It isn’t hard to believe that the BMW 5 Series is a popular car – examples are all over the city. But the BMW is not the only car to live in this segment. Audi, Infiniti, Lexus, Mercedes and Jaguar are arguably the Bimmer’s closest rivals.
So we’ve gathered three of them – Audi A6, Infiniti M25 and the Lexus GS 250 – to see how they stack up against the car from Munich. A fair bit of warning: we have a lot to say so grab a cup of coffee, plant yourself in a comfortable spot and enjoy.
Here’s the truth: I find the looks of these cars dull. Surprising because I was sure the Audi A6 would be the best looking car of the lot when I picked it up a day earlier. Yet, here and now, together with the BMW 520i, Infiniti M25 and Lexus GS 250, all four cars look as exciting as suits in a suit store instead a scene from Reservoir Dogs. I’ll explain.
Every car here carries its own character but when assembled together, you’ll have a manufactured operatic pop band instead of something exciting like the Avengers. The signature grilles and DRLs make them somewhat similar to one another. And having a coupe-like silhouette encourages me to wonder if the basic frame comes from the same sheet of paper.
The 5 Series always had its dual grille and its lighted irises to carry its presence. The Audi A6’s single-frame hexagonal frame gets very intimidating especially with its sharp LED day-running lights, which I think is the best in the business. The GS 250 have moved away from the humdrum to bring in stylish athleticism into its shape. Even the oddly penned M25 establishes its own niche, appealing to those who prefer more curves than lines from a ruler; although I do think there’s too much going on.
But choose I must and the Audi and Lexus occupy either side of the coin. Both designs are as different as night and day, time to flip that coin.
The new GS 250 looks the most improved when compared to the previous generation; the spindle grille helps to put some fierceness in its face. It stands out only because the GS seem to embody a character that does not want to take itself seriously.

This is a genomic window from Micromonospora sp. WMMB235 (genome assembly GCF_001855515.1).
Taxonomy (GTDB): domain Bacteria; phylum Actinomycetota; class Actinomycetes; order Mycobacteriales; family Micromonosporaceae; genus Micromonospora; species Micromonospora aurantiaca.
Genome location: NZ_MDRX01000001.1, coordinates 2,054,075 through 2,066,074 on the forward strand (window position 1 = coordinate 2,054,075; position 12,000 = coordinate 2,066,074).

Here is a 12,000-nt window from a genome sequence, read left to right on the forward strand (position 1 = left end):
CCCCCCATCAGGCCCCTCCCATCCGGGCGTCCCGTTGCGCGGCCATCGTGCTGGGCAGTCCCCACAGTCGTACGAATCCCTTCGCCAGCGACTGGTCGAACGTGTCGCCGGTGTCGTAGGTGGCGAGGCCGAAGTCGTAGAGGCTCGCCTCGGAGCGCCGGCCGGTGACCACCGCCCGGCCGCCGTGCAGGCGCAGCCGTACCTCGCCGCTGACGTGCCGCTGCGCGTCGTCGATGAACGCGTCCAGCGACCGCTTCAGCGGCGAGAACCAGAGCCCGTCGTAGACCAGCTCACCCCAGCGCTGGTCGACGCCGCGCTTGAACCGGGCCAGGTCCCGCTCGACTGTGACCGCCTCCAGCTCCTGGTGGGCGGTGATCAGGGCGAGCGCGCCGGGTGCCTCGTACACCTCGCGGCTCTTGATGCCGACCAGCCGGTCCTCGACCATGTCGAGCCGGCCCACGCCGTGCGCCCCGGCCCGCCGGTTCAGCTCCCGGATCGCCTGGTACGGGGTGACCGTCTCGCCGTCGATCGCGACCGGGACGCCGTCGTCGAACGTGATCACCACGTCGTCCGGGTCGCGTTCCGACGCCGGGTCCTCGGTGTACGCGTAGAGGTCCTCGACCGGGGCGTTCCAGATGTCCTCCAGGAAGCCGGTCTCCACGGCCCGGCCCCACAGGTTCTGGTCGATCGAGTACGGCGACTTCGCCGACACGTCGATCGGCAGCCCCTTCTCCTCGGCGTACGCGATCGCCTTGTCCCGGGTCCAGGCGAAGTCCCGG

The Audi, on the other hand, takes itself too seriously. The single frame grille and the daytime running lights (an option for the 2.0T) makes the A6 put on an impassive face. Tour round its body and you’ll begin to notice that the lines are deliberate, no overtly flared bonnet or curve is out of place. Which ultimately bestows a cold and hard character on the car. For an executive saloon, it is not a bad thing.
Which I would choose? I’d stick to my original decision and go with the Audi. The A6 gives that on-road presence that none of the other cars give, which is why it has my vote.
The Infiniti M25 is a large car, and you won’t be underestimating its size with those muscular and shapely haunches, like the muscle dense limbs of predators. The effect is further enhanced by a bulging bonnet and huge, imposing grille.
The F10 won’t turn many heads, partly because it’s such a common sight, but also because BMW is done with polarising designs from the Chris Bangle era. Munich is more interested in the classic and elegant look these days, and I think they’ve succeeded here.
And then, we have the Audi and Lexus. The A6 is trademark Audi – there’s no way one would mistake it for any other marque, but it is likely that you’ll get the model wrong. Whether you view it as a larger A4 or a junior A8, the lines are neat and the car looks smart, although I think that the looks will be much less arresting without those piercing LED bars at both ends.
My favourite by a mile is the Lexus. In a complete U-turn from its soapbar-shaped predecessor, the new GS wears a sharp suit – think Stephan Winkelmann, not Japanese salaryman. Put the older GS beside this newer one and you wouldn’t believe both cars are from the same company. The change is good.
In my eyes, the GS is the recepient of the previous-gen E60 5-Series’ baton as the athlete in the class, in terms of looks at least. The blend of sharp lines and curves, with no excess fat, really does it for me, and the assertive new “spindle grille” dominated face tops off the new image nicely.
It’s not that it’s overtly radical, but given the company here, the M25 is certainly different. I spent the most time with it, and though by the end of the comparo my indifference hadn’t turned to love, there was at least the element of appreciation for what Infiniti designers were trying to achieve – the term presence comes to mind.
Which is more than what can be said for the A6. It is stately, but on the whole plies safe ground, its mix of lines and flow clean, predictable but ultimately, boring. Yes, you can call it handsome, but it’s the sort of car you’d want to be in if you wanted to be seen, but not. Such is the conundrum.